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Panel 1 on ASEAN Gaming Summit: Asian Gaming without Junkets

Asian gaming is fascinatingly diverse, with different players, markets, regulations and benefits. In a special panel with senior gaming analysts Vitaly Umansky and Alidad Tash, alongside senior gaming executive Andy Choy, we look at everything from Macau’s post-junket world, China’s opening up, Thailand’s possibilities, changes to allow locals gaming and the future of VIP.

Each segment is summarized, with the time marked to easily jump to each topic:

00:40 – Junkets are not quite dead yet. 2023 contribution to Macau GGR will be only about 10 percent vs 33 percent in 2019 – which will affect the government most.

02:25 – Other Asian gaming jurisdictions could benefit from shutdown of junketsin Macau but China’s opening up is a bigger opportunity.

04:26 – Money will continue to move out of China even after junkets are shut down. Operators are now concerned about getting former junket players back, given junkets’ credit provision function.

06:10 – China has expressed concern about its citizens gambling overseas. But China benefits most if it allows its gamblers to go to Macau rather than elsewhere. As long as Macau operators reach their non-gaming goals, China won’t be too stringent.

08:36 – One of the reasons for the gaming crackdown in China was illegal online play within China. That prompted negative action by the government which partially led to the downfall of junkets.

10:18 – Governments understand that it’s better to provide a safe and legal place to gamble. China wants to keep that economic activity in its borders. China is trying to shape its gaming like the US model.

11:50 – Chinese outbound travel is still at a fairly low level. Macau is an easy gambling destination, other business travellers going to Asian destinations also gamble.

13:16 – Singapore was a beneficiary due to opening up earlier but many who left Hong Kong for Singapore are now returning to Hong Kong. Singapore is strong, longer-term it will see some growth but then will reach a saturation point. The Philippines will overtake Singapore and continue to grow.

14:50 – Singapore is capped out, currently at around $5 billion, with the new hotel rooms it can increase to up to $6.5 billion but then will be capped out again. Singapore is very good for investment as there are no surprises.

15:46 – For most of the Asian markets the issue is capacity constraints, mostly because of hotel rooms. Locals market are generally the primary market, destination visitors require hotel rooms, will reach peak capacity without new hotel rooms. Question for Macau is will the government allow more hotel rooms to be built.

18:15 – Vegas non-gaming revenue is twice the gaming revenue. Vegas has 155,000 hotel rooms, 20 percent of business is MICE.

19:40 – Korea only has one casino where locals can gamble. Had Japan opened on time, Korea would have lost billions there, which could have prompted it to allow local gambling to get the tax revenue.

21:04 – Asia is a mixed bag concerning regulation, some seeking a heavy hand, others partnering with the industry. In the next few years, governments will be more relaxed in allowing locals to gamble.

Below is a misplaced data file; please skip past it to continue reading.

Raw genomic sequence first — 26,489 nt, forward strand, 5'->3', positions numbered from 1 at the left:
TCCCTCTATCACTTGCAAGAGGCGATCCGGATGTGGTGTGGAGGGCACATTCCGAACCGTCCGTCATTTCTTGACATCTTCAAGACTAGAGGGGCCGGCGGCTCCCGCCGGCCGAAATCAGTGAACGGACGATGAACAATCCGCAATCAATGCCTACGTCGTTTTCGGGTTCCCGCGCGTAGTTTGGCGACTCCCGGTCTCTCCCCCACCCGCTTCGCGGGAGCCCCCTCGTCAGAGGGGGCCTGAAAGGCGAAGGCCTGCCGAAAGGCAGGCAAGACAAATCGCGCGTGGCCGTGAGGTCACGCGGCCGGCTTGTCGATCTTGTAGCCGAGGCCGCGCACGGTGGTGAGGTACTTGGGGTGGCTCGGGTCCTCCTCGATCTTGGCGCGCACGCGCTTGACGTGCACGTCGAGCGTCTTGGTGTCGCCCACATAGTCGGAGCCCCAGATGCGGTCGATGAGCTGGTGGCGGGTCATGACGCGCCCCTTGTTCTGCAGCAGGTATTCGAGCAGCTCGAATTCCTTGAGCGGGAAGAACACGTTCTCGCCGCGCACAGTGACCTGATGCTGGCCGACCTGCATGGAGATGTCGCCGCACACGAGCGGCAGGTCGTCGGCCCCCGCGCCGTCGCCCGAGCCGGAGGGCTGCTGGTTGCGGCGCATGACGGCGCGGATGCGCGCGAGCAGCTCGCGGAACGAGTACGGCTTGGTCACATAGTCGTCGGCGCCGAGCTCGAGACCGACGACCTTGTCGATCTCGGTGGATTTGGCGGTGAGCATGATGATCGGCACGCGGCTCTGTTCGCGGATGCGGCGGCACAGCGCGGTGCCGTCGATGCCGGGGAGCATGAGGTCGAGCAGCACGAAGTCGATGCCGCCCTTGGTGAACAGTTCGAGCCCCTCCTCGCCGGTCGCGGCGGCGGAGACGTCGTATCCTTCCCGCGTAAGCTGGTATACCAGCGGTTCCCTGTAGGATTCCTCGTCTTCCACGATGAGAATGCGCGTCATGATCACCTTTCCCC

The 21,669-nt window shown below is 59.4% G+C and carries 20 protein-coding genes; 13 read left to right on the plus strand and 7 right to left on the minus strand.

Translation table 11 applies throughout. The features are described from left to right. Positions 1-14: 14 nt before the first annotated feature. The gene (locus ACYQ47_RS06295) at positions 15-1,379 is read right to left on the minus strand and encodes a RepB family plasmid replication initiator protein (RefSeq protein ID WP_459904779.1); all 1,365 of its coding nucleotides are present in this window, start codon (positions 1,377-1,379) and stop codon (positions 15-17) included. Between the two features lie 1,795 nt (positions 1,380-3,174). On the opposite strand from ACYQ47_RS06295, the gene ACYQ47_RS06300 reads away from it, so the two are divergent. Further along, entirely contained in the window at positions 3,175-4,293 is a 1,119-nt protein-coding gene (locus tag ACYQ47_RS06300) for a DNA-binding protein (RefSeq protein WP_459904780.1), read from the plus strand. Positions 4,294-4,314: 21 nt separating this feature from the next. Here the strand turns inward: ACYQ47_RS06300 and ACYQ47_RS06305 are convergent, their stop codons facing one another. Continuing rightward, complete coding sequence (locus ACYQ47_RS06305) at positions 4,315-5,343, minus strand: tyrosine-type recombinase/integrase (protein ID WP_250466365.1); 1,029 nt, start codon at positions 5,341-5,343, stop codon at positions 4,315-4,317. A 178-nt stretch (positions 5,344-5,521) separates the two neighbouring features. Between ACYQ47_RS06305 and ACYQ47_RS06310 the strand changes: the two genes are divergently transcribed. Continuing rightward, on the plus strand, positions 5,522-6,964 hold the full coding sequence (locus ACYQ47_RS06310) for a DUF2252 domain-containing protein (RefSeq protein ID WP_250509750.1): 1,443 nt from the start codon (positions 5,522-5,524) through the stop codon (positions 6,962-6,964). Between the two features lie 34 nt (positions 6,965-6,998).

23:05 – The more regulated you are, yet still able to do business, the better it is. Competition is good and leads to growth.

26:06 – SJM was making more money in a competitive market in Macau after its STDM monopoly was broken. The goal of government shouldn’t be to prop up a monopolist.

27:00 – The perception of Japanese citizens is that IRs will be like the pachinko parlors. MGM is most likely to succeed with an IR if they choose to do so. Only by proving the other benefits will it work in convincing locals – Singapore was a good example to encourage governments to allow gaming,

29:30 – Cultural local opposition is what hinders jurisdictions from adopting gaming.

30:30 – Thailand could implement casinos faster than Japan. If infrastructure and regulation are done right, there will be billions in investment. Scale and type of offering will determine what type of tourism it drives. If something like Marina Bay Sands is built, it will help Bangkok fulfill a pan-Asean business city goal. Both large-scale and smaller-scale models can work – it depends on whether the government can build regulatory infrastructure to achieve these goals.

33:50 – Legislation could be flexible, such as allowing locals in large IRs but preventing them in smaller properties, flexible tax rates could be used. Placing an IR in a large city center, such as Bangkok, would allow it to succeed.

35:30 – Pent-up demand by Chinese punters is not going to fade away, travel is still revamping, things will be bright for the next few years. Gaming’s future in Asia will depend on the number of people entering the middle class, the number of those with disposable income. Asia will succeed because it recognizes that integrated resorts are much more important to the economy than just casinos.

38:30 – High rollers will always be important. Over the next few years, on a relative basis, high rollers are declining in importance. But mass needs capacity – hotels, restaurants, entertainment. Macau is close to critical mass, it’s much more built out than it was.

Audience questions:

41:00 – Will Thailand go the way of Singapore, giving out one or two licenses, or follow the Philippines and give out multiple concessions?

41:30 – Rational to start with one or two, then proceed with more later after problems are worked out. Makes sense to have multiple competitors to spread economic benefits. Would suggest one IR in Bangkok and several smaller operations in other jurisdictions that limit locals.


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